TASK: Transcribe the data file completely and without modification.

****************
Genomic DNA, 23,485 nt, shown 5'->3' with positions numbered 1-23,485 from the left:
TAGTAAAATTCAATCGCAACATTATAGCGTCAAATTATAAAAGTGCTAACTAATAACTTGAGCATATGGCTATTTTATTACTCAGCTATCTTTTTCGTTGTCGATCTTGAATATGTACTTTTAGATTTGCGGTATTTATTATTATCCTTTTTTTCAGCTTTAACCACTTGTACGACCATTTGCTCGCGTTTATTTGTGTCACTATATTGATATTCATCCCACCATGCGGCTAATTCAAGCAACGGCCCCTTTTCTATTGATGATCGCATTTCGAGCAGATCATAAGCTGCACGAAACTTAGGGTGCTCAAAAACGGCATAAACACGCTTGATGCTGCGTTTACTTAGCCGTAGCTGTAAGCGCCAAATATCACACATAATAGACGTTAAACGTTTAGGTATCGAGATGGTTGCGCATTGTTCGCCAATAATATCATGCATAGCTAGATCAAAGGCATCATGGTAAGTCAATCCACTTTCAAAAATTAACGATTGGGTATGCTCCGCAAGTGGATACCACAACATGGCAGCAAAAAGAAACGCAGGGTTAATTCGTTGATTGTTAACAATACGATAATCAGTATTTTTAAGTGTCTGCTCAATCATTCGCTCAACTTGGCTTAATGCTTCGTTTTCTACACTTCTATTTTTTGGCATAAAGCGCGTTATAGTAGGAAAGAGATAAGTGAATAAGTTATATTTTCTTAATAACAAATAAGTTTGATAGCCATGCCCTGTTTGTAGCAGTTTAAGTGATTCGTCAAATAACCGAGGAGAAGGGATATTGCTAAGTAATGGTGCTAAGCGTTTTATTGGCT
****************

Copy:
Genomic DNA, 23,485 nt, shown 5'->3' with positions numbered 1-23,485 from the left:
TAGTAAAATTCAATCGCAACATTATAGCGTCAAATTATAAAAGTGCTAACTAATAACTTGAGCATATGGCTATTTTATTACTCAGCTATCTTTTTCGTTGTCGATCTTGAATATGTACTTTTAGATTTGCGGTATTTATTATTATCCTTTTTTTCAGCTTTAACCACTTGTACGACCATTTGCTCGCGTTTATTTGTGTCACTATATTGATATTCATCCCACCATGCGGCTAATTCAAGCAACGGCCCCTTTTCTATTGATGATCGCATTTCGAGCAGATCATAAGCTGCACGAAACTTAGGGTGCTCAAAAACGGCATAAACACGCTTGATGCTGCGTTTACTTAGCCGTAGCTGTAAGCGCCAAATATCACACATAATAGACGTTAAACGTTTAGGTATCGAGATGGTTGCGCATTGTTCGCCAATAATATCATGCATAGCTAGATCAAAGGCATCATGGTAAGTCAATCCACTTTCAAAAATTAACGATTGGGTATGCTCCGCAAGTGGATACCACAACATGGCAGCAAAAAGAAACGCAGGGTTAATTCGTTGATTGTTAACAATACGATAATCAGTATTTTTAAGTGTCTGCTCAATCATTCGCTCAACTTGGCTTAATGCTTCGTTTTCTACACTTCTATTTTTTGGCATAAAGCGCGTTATAGTAGGAAAGAGATAAGTGAATAAGTTATATTTTCTTAATAACAAATAAGTTTGATAGCCATGCCCTGTTTGTAGCAGTTTAAGTGATTCGTCAAATAACCGAGGAGAAGGGATATTGCTAAGTAATGGTGCTAAGCGTTTTATTGGCT